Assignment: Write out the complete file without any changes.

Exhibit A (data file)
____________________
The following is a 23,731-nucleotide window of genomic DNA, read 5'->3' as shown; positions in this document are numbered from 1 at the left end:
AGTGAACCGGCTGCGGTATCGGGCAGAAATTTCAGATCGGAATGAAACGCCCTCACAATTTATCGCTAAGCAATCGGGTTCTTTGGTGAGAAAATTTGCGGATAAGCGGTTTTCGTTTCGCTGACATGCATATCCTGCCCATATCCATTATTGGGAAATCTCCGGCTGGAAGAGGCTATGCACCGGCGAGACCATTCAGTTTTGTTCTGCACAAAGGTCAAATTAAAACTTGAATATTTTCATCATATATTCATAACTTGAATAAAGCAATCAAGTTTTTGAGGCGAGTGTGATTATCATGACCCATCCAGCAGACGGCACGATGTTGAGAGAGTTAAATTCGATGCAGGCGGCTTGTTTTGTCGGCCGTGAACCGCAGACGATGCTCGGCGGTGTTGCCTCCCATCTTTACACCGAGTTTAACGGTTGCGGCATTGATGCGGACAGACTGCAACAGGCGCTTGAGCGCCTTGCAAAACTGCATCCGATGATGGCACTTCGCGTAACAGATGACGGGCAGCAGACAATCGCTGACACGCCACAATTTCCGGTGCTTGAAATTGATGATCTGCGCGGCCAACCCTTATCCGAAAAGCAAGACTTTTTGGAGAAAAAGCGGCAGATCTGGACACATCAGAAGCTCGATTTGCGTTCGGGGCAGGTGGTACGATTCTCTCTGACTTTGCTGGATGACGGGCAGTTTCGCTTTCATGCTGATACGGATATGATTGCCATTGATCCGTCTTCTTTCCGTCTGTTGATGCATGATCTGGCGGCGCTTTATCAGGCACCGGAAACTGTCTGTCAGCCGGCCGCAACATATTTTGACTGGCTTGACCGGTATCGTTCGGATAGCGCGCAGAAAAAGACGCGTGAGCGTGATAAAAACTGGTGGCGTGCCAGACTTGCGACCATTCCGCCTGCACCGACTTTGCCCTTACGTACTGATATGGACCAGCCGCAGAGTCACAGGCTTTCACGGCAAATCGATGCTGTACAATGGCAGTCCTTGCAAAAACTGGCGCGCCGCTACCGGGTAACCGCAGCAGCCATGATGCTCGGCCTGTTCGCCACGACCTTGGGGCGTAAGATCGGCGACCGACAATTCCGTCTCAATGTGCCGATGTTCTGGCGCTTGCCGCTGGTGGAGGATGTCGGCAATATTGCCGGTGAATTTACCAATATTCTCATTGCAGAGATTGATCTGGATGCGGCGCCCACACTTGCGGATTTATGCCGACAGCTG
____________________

The following is a 23,731-nucleotide window of genomic DNA, read 5'->3' as shown; positions in this document are numbered from 1 at the left end:
AGTGAACCGGCTGCGGTATCGGGCAGAAATTTCAGATCGGAATGAAACGCCCTCACAATTTATCGCTAAGCAATCGGGTTCTTTGGTGAGAAAATTTGCGGATAAGCGGTTTTCGTTTCGCTGACATGCATATCCTGCCCATATCCATTATTGGGAAATCTCCGGCTGGAAGAGGCTATGCACCGGCGAGACCATTCAGTTTTGTTCTGCACAAAGGTCAAATTAAAACTTGAATATTTTCATCATATATTCATAACTTGAATAAAGCAATCAAGTTTTTGAGGCGAGTGTGATTATCATGACCCATCCAGCAGACGGCACGATGTTGAGAGAGTTAAATTCGATGCAGGCGGCTTGTTTTGTCGGCCGTGAACCGCAGACGATGCTCGGCGGTGTTGCCTCCCATCTTTACACCGAGTTTAACGGTTGCGGCATTGATGCGGACAGACTGCAACAGGCGCTTGAGCGCCTTGCAAAACTGCATCCGATGATGGCACTTCGCGTAACAGATGACGGGCAGCAGACAATCGCTGACACGCCACAATTTCCGGTGCTTGAAATTGATGATCTGCGCGGCCAACCCTTATCCGAAAAGCAAGACTTTTTGGAGAAAAAGCGGCAGATCTGGACACATCAGAAGCTCGATTTGCGTTCGGGGCAGGTGGTACGATTCTCTCTGACTTTGCTGGATGACGGGCAGTTTCGCTTTCATGCTGATACGGATATGATTGCCATTGATCCGTCTTCTTTCCGTCTGTTGATGCATGATCTGGCGGCGCTTTATCAGGCACCGGAAACTGTCTGTCAGCCGGCCGCAACATATTTTGACTGGCTTGACCGGTATCGTTCGGATAGCGCGCAGAAAAAGACGCGTGAGCGTGATAAAAACTGGTGGCGTGCCAGACTTGCGACCATTCCGCCTGCACCGACTTTGCCCTTACGTACTGATATGGACCAGCCGCAGAGTCACAGGCTTTCACGGCAAATCGATGCTGTACAATGGCAGTCCTTGCAAAAACTGGCGCGCCGCTACCGGGTAACCGCAGCAGCCATGATGCTCGGCCTGTTCGCCACGACCTTGGGGCGTAAGATCGGCGACCGACAATTCCGTCTCAATGTGCCGATGTTCTGGCGCTTGCCGCTGGTGGAGGATGTCGGCAATATTGCCGGTGAATTTACCAATATTCTCATTGCAGAGATTGATCTGGATGCGGCGCCCACACTTGCGGATTTATGCCGACAGCTG